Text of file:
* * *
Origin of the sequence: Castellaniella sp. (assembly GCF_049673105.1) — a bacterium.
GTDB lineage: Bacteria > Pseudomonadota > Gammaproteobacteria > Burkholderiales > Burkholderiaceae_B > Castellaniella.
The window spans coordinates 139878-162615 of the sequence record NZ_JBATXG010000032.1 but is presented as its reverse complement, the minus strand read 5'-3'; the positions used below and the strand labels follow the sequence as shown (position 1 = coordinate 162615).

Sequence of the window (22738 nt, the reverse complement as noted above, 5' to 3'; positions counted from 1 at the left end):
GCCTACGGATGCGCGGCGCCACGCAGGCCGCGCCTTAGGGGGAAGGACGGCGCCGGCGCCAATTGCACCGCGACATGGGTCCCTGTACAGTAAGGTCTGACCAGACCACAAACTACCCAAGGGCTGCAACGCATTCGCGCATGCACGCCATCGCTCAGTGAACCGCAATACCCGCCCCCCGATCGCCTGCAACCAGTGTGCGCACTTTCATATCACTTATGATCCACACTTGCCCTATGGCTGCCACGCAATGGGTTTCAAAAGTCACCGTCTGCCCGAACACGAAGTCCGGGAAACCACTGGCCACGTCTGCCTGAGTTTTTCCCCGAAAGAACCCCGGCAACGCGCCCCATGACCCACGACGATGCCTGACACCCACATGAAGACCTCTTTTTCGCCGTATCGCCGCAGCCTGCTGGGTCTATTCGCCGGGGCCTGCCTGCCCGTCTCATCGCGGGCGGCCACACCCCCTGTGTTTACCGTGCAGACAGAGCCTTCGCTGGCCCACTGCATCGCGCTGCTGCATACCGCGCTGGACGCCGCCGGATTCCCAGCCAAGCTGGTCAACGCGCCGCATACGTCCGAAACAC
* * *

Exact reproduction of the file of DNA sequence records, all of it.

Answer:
Origin of the sequence: Castellaniella sp. (assembly GCF_049673105.1) — a bacterium.
GTDB lineage: Bacteria > Pseudomonadota > Gammaproteobacteria > Burkholderiales > Burkholderiaceae_B > Castellaniella.
The window spans coordinates 139878-162615 of the sequence record NZ_JBATXG010000032.1 but is presented as its reverse complement, the minus strand read 5'-3'; the positions used below and the strand labels follow the sequence as shown (position 1 = coordinate 162615).

Sequence of the window (22738 nt, the reverse complement as noted above, 5' to 3'; positions counted from 1 at the left end):
GCCTACGGATGCGCGGCGCCACGCAGGCCGCGCCTTAGGGGGAAGGACGGCGCCGGCGCCAATTGCACCGCGACATGGGTCCCTGTACAGTAAGGTCTGACCAGACCACAAACTACCCAAGGGCTGCAACGCATTCGCGCATGCACGCCATCGCTCAGTGAACCGCAATACCCGCCCCCCGATCGCCTGCAACCAGTGTGCGCACTTTCATATCACTTATGATCCACACTTGCCCTATGGCTGCCACGCAATGGGTTTCAAAAGTCACCGTCTGCCCGAACACGAAGTCCGGGAAACCACTGGCCACGTCTGCCTGAGTTTTTCCCCGAAAGAACCCCGGCAACGCGCCCCATGACCCACGACGATGCCTGACACCCACATGAAGACCTCTTTTTCGCCGTATCGCCGCAGCCTGCTGGGTCTATTCGCCGGGGCCTGCCTGCCCGTCTCATCGCGGGCGGCCACACCCCCTGTGTTTACCGTGCAGACAGAGCCTTCGCTGGCCCACTGCATCGCGCTGCTGCATACCGCGCTGGACGCCGCCGGATTCCCAGCCAAGCTGGTCAACGCGCCGCATACGTCCGAAACAC